Pelvic organ prolapse (POP) is a distressingly common condition and 11% of women have a lifetime risk of surgery for this condition. Despite this, its aetiology is poorly understood, and the natural course of prolapse is grasped more in the anecdotal than scientific arena. With an aging population, reconstructive surgery for the management of pelvic organ prolapse (POP) will command increasing resources. Surgery is required to correct symptoms of POP, restore the anatomy, retain bowel, bladder and sexual competence, and be durable. We intuitively perceive that prolapse is the result of aging, vaginal parity, chronic elevation of intra – abdominal pressure and hysterectomy. Following novel anatomical insights occasioned by the cadaver dissections of Delancey and Richardson before him, a new description of prolapse and classification of the staging has emerged.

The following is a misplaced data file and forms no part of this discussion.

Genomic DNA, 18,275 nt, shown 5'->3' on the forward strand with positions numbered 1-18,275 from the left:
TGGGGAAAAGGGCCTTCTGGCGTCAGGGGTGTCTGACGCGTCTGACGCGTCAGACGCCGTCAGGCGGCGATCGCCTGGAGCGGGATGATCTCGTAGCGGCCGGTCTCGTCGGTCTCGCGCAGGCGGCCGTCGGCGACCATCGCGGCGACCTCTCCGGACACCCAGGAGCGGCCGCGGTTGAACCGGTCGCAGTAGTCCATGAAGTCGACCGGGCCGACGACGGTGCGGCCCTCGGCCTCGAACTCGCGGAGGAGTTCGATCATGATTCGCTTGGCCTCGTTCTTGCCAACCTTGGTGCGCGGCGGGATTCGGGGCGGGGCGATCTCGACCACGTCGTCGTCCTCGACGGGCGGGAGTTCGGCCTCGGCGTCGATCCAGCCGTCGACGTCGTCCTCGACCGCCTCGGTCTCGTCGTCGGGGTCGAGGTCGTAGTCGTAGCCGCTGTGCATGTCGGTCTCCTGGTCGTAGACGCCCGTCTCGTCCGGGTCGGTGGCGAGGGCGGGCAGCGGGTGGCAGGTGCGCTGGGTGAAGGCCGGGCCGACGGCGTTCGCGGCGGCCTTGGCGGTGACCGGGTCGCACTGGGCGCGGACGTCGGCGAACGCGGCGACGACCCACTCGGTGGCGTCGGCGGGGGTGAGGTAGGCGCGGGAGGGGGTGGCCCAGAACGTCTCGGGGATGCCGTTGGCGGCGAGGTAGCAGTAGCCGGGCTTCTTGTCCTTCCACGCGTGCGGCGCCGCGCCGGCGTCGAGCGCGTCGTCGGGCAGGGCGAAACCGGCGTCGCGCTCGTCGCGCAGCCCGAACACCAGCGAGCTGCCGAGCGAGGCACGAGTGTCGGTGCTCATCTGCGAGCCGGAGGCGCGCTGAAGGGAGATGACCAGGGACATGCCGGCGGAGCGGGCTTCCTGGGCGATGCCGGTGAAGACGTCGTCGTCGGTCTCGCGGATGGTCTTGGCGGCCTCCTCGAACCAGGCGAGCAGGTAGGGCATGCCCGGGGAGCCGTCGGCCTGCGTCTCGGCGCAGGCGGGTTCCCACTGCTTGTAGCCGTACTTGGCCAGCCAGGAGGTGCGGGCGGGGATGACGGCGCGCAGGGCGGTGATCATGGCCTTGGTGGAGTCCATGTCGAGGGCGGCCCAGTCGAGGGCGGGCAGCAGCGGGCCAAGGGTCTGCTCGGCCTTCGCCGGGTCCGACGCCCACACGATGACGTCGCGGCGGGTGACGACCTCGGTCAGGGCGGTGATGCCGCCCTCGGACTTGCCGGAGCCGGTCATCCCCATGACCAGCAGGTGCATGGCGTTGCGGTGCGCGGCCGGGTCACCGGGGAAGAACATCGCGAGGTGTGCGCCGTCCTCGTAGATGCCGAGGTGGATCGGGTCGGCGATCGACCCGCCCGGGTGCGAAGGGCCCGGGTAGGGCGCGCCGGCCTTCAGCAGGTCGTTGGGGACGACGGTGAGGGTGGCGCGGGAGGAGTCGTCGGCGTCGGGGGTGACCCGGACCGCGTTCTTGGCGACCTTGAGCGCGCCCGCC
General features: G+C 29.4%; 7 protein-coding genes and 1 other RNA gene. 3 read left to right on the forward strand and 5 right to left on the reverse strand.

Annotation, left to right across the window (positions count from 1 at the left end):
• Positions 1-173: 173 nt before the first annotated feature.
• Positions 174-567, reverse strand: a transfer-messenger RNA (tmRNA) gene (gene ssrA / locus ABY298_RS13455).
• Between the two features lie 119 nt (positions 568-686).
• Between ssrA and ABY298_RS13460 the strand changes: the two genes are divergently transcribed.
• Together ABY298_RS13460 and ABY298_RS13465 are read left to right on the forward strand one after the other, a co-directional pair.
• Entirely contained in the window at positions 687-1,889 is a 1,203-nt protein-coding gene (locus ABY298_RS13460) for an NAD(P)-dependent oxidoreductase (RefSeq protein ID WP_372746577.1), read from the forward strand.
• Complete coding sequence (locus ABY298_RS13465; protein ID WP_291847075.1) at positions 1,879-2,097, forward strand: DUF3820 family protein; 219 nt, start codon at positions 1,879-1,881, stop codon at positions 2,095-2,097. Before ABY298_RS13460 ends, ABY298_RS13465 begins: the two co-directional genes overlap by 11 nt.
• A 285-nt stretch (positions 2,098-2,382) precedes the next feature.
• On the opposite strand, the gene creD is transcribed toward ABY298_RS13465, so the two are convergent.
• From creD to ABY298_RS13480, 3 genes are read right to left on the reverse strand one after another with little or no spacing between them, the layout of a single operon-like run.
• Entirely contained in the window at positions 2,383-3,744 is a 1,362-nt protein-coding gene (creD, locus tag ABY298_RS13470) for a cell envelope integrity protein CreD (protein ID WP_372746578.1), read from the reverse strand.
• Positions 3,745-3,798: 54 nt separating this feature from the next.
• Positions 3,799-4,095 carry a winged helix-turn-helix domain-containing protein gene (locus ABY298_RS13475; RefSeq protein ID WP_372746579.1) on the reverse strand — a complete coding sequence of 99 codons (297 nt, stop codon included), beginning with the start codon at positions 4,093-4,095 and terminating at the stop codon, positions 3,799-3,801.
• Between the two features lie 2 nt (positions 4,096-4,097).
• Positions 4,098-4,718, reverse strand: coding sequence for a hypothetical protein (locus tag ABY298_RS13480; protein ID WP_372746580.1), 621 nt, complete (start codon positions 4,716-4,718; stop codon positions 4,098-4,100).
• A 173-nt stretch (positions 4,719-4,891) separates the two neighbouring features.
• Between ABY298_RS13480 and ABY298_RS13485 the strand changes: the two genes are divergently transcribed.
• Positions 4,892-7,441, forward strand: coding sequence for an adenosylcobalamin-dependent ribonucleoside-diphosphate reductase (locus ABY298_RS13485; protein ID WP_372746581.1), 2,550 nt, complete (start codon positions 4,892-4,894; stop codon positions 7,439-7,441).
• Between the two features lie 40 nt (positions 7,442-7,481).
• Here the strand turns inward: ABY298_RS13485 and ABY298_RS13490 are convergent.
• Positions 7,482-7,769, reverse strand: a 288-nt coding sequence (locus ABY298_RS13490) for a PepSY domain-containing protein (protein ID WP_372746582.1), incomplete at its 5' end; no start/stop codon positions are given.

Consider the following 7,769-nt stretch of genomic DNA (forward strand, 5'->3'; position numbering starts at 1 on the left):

We have hitherto considered pelvic organ prolapse as consisting of a cystocoele (prolapse of the bladder), uterine or vault prolapse (depending on whether or not the uterus is present), or a rectocoele (prolapse of the rectum). Whilst we suppose that the cystocoele contains the bladder, a vault prolapse consists of the apex of the vagina and a rectocoele contains part of the rectum, this is not always the case.